Monday, October 8, 2018

Touring the Black Hills: Badlands National Park

Jan here, with a trip that might challenge your idea of beauty.

I've done a few of these "touring the Black Hills" posts this year, and I saved the Badlands for now for a reason.

Because I think fall and winter are the best times to visit this unique place.

Photos don't do justice to the beauty.

The first reason why I like the Badlands in the off-season is the light. We're far enough north that the sun sits low on the horizon during the winter months.

The southern horizon in February.

That gives us a lot of shadows and colors we don't see during the summer months.

The second reason? Look at these pictures - do you see any people? Cars? When we visit in the winter months, the park rangers at the visitor's center are often the only other people we see. It's quite different in the summer months.

Which brings me to my third reason - We see a LOT more wildlife when we're the only humans for miles.

A young Bighorn ewe. 

We even saw a Golden Eagle one time, up close and personal, flying along the road just ahead of our car. He looked at us like he wondered why we were in his park.

Much like this guy.

But my favorite reason to visit the park in the fall and winter?

It's hard to imagine, but listen. Right now. What do you hear? Sounds that are beneath your consciousness because you hear them all the time.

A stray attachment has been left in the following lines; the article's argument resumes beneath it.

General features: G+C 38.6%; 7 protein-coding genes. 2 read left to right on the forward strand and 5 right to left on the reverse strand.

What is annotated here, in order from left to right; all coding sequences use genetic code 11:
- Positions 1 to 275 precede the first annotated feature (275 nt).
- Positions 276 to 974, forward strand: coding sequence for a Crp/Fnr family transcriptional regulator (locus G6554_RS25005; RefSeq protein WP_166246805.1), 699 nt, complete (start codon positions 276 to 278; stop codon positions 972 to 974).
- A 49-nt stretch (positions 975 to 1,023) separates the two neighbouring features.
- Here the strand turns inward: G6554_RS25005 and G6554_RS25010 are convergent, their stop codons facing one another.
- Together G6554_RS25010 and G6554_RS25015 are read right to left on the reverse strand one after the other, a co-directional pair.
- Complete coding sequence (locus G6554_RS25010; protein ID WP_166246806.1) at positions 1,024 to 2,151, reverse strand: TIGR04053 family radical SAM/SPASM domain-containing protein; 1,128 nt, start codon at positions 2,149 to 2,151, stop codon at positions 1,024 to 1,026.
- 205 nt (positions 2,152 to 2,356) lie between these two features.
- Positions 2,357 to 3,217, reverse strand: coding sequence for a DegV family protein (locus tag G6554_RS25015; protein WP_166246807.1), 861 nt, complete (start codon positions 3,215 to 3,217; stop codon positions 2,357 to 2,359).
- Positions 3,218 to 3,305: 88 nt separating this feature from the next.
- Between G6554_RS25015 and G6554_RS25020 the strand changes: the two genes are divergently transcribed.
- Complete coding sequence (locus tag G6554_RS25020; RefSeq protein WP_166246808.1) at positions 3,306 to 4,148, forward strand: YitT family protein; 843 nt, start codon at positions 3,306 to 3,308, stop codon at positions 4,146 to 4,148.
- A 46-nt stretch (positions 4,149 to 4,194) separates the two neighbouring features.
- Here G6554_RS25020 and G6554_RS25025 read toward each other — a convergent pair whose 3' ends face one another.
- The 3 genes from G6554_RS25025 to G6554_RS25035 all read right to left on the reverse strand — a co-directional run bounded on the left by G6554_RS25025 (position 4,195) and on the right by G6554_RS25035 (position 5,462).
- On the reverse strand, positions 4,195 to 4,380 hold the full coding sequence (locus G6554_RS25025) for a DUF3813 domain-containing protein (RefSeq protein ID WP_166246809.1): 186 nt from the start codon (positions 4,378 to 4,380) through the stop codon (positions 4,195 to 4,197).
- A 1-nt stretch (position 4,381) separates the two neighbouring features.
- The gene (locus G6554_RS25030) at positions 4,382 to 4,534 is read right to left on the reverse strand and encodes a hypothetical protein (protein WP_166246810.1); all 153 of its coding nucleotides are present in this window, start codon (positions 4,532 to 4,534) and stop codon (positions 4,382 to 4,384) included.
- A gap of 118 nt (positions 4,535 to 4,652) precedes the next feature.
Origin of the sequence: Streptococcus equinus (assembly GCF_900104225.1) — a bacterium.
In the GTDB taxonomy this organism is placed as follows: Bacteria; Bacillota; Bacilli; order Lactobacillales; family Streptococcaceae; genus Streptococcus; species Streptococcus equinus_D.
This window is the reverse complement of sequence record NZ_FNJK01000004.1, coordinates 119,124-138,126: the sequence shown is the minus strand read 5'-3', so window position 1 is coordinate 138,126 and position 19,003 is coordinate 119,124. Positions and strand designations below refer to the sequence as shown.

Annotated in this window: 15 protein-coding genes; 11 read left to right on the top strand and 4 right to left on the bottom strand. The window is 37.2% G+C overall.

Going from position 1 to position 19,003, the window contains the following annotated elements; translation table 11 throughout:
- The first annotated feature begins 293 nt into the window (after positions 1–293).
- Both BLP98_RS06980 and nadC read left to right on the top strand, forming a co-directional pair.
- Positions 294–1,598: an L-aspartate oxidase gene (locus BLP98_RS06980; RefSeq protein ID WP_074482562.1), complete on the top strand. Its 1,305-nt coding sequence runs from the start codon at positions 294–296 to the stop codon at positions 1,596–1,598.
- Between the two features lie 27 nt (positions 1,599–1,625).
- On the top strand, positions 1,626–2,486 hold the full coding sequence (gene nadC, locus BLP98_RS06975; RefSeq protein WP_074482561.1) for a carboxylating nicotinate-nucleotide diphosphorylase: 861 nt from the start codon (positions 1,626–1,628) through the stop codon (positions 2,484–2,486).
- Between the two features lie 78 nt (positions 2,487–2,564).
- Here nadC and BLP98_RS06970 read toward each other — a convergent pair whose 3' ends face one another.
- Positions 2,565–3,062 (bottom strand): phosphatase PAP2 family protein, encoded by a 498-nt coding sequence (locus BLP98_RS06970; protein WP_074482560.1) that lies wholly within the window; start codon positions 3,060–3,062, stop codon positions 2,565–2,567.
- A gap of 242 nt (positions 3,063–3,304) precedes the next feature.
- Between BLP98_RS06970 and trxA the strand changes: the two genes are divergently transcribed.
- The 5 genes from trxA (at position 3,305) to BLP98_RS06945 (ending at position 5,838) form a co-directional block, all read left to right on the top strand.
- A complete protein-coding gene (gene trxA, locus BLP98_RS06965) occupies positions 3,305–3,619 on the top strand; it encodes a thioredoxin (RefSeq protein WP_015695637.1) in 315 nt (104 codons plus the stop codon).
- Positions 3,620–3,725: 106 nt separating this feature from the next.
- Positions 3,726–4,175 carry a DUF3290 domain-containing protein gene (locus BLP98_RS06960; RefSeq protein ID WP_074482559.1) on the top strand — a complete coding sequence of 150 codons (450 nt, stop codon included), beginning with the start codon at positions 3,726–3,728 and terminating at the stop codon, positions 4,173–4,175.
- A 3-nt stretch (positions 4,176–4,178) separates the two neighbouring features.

A refrigerator running? Traffic on the road outside? The neighbor's radio being played a little too loud? Another neighbor's dog barking? Even your computer emits a slight hum.

But on a winter day in the Badlands, miles from the nearest highway, miles away from any other people, with only the blue sky above...there is silence. Silence like few people ever hear.

That is a sound so refreshing that when I'm not there, I crave it.

Have you ever visited Badlands National Park? Would you want to see it in the winter?

Jan Drexler lives in the Black Hills of South Dakota with her husband and growing family. When she isn't writing, she loves hiking in the Hills or satisfying her cross stitch addiction.

You can find Jan on Facebook, Jan Drexler, author, or her website, Jan


  1. Jan, the Badlands challenged my idea of beauty every time I went there. But there's beauty in the ruggedness. Not so much in the three whiners in the backseat who keep asking when we're going home, though. Okay, only two, because the youngest was only a year old when we left Rapid City. For me, the Badlands always evoked images of the old westerns my parents used to watch. Death Valley Days and many others. Lots of memories there.

    1. My first trip to the Badlands was when I was ten or eleven. I remember being fascinated by them for the very reason you mentioned. I was (and still am!) a big fan of westerns, and I remember staring out the window during our brief tour, imagining cowboys and wagon trains.

      Now I know real cowboys who ranch in the badlands (outside of the park), and my imaginings weren't far off base!

  2. Jan, you just made me crave that silence! Thank you for sharing. The journey though the photos was really relaxing for me. I could just sense the peace.

    1. It is very peaceful if you go during the off-season or take time to get off the beaten path. The wide open spaces are amazing!

  3. Oh, Jan. You have me craving that silence. Needless to say, I don't get it here in the middle of the city, but there is the occasional moment when the city feels at least hushed.

    1. And I'm laughing because I really didn't see Missy's comment before I typed mine.